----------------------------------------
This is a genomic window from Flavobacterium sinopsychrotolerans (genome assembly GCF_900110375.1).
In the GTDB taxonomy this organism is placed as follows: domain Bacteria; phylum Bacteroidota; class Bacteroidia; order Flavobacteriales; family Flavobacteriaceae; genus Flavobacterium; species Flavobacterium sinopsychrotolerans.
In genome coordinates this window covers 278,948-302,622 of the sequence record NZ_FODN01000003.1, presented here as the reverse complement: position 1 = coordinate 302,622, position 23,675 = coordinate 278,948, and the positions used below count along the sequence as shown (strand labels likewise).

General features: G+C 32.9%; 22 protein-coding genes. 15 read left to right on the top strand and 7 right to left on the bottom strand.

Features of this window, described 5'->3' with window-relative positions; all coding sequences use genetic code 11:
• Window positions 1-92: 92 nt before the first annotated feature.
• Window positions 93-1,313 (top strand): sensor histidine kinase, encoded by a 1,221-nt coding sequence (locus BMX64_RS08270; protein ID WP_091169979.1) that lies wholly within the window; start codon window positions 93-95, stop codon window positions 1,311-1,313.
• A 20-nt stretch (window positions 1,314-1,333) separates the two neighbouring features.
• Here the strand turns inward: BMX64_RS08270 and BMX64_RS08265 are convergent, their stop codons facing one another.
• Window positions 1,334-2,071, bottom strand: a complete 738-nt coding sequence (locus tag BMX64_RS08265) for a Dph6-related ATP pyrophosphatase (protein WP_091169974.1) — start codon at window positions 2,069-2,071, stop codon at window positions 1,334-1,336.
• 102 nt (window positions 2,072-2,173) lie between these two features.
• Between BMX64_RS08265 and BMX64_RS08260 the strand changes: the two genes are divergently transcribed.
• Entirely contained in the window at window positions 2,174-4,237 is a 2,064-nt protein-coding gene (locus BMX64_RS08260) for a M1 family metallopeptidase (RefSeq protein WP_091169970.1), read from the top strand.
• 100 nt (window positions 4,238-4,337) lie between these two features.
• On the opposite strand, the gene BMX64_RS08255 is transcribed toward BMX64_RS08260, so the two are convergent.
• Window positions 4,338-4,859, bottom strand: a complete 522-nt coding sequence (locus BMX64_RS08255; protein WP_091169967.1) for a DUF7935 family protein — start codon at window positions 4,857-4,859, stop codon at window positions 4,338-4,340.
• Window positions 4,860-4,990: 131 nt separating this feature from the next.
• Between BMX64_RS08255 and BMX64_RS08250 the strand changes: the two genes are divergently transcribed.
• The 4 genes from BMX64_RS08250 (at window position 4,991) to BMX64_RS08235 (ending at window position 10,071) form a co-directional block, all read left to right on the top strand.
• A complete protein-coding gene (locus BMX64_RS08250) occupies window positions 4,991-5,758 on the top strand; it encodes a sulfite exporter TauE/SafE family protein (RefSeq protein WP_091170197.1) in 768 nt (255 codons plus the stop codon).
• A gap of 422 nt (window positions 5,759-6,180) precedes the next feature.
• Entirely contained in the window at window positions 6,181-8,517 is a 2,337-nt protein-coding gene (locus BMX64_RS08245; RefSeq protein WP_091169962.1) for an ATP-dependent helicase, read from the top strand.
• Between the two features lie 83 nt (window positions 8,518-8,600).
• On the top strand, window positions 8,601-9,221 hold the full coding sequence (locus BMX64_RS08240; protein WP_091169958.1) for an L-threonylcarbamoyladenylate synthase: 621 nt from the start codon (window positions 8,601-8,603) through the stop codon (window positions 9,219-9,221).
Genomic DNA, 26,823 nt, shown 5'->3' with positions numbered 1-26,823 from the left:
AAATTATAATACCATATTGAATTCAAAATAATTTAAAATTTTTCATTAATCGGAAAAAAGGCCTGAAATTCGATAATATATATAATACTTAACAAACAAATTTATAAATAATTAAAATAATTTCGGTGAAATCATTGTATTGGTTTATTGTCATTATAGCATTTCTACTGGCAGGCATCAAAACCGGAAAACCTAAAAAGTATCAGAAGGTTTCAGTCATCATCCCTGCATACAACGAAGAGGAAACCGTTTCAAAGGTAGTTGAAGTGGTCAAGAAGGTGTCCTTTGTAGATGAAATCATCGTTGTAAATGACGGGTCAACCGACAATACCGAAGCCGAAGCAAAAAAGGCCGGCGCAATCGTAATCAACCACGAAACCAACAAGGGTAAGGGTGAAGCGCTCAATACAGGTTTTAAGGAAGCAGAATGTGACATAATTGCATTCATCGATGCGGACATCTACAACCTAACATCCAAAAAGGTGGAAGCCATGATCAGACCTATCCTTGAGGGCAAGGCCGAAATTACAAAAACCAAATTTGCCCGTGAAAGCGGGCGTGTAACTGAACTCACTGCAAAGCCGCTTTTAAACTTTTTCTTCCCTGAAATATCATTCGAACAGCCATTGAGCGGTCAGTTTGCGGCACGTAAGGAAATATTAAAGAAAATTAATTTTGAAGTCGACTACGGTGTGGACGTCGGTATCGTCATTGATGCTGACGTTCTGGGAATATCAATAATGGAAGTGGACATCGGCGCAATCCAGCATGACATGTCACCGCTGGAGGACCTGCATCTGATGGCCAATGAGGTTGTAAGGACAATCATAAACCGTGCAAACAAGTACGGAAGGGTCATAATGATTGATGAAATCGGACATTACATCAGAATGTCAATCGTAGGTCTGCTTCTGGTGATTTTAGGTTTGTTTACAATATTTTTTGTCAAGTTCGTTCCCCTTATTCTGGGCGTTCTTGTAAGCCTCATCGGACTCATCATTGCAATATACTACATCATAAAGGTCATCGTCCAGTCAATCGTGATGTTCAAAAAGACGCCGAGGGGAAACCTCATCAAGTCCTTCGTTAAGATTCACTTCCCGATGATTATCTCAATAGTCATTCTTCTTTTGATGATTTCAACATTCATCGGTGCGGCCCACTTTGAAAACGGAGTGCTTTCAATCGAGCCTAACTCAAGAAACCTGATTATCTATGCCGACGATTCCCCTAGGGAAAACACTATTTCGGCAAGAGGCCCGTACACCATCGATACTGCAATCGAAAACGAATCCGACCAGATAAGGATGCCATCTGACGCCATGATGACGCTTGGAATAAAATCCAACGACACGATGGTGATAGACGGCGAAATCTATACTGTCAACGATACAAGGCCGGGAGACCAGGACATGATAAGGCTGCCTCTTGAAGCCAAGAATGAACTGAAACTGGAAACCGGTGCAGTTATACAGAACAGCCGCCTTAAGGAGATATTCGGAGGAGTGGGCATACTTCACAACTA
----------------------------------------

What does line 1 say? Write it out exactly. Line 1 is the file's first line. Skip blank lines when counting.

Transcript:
This is a genomic window from Flavobacterium sinopsychrotolerans (genome assembly GCF_900110375.1).